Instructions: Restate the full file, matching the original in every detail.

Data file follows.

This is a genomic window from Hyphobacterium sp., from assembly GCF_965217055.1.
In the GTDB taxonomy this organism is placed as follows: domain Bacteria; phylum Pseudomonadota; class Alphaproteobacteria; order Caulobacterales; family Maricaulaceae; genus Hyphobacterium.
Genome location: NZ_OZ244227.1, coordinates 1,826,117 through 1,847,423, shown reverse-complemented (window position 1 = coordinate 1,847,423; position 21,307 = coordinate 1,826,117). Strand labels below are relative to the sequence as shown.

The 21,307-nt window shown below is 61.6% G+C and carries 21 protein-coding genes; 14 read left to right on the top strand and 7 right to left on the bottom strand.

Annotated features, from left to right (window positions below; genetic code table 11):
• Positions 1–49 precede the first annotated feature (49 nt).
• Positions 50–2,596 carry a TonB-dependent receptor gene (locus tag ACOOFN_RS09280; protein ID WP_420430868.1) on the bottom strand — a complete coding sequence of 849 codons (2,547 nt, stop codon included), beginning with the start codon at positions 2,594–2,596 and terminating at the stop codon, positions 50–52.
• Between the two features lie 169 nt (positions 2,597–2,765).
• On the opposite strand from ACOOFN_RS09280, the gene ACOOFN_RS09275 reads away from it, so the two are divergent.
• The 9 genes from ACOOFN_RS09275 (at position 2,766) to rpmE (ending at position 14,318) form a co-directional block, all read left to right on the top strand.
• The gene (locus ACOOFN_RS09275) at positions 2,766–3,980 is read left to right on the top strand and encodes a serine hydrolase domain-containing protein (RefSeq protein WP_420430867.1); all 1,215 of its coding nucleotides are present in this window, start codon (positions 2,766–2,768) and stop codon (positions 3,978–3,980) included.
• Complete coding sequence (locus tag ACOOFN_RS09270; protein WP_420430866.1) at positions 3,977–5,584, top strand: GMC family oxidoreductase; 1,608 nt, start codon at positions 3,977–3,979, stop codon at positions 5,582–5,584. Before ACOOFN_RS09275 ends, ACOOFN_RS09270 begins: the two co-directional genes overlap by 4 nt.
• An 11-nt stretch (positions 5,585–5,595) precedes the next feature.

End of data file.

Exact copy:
This is a genomic window from Hyphobacterium sp., from assembly GCF_965217055.1.
In the GTDB taxonomy this organism is placed as follows: domain Bacteria; phylum Pseudomonadota; class Alphaproteobacteria; order Caulobacterales; family Maricaulaceae; genus Hyphobacterium.
Genome location: NZ_OZ244227.1, coordinates 1,826,117 through 1,847,423, shown reverse-complemented (window position 1 = coordinate 1,847,423; position 21,307 = coordinate 1,826,117). Strand labels below are relative to the sequence as shown.

The 21,307-nt window shown below is 61.6% G+C and carries 21 protein-coding genes; 14 read left to right on the top strand and 7 right to left on the bottom strand.

Annotated features, from left to right (window positions below; genetic code table 11):
• Positions 1–49 precede the first annotated feature (49 nt).
• Positions 50–2,596 carry a TonB-dependent receptor gene (locus tag ACOOFN_RS09280; protein ID WP_420430868.1) on the bottom strand — a complete coding sequence of 849 codons (2,547 nt, stop codon included), beginning with the start codon at positions 2,594–2,596 and terminating at the stop codon, positions 50–52.
• Between the two features lie 169 nt (positions 2,597–2,765).
• On the opposite strand from ACOOFN_RS09280, the gene ACOOFN_RS09275 reads away from it, so the two are divergent.
• The 9 genes from ACOOFN_RS09275 (at position 2,766) to rpmE (ending at position 14,318) form a co-directional block, all read left to right on the top strand.
• The gene (locus ACOOFN_RS09275) at positions 2,766–3,980 is read left to right on the top strand and encodes a serine hydrolase domain-containing protein (RefSeq protein WP_420430867.1); all 1,215 of its coding nucleotides are present in this window, start codon (positions 2,766–2,768) and stop codon (positions 3,978–3,980) included.
• Complete coding sequence (locus tag ACOOFN_RS09270; protein WP_420430866.1) at positions 3,977–5,584, top strand: GMC family oxidoreductase; 1,608 nt, start codon at positions 3,977–3,979, stop codon at positions 5,582–5,584. Before ACOOFN_RS09275 ends, ACOOFN_RS09270 begins: the two co-directional genes overlap by 4 nt.
• An 11-nt stretch (positions 5,585–5,595) precedes the next feature.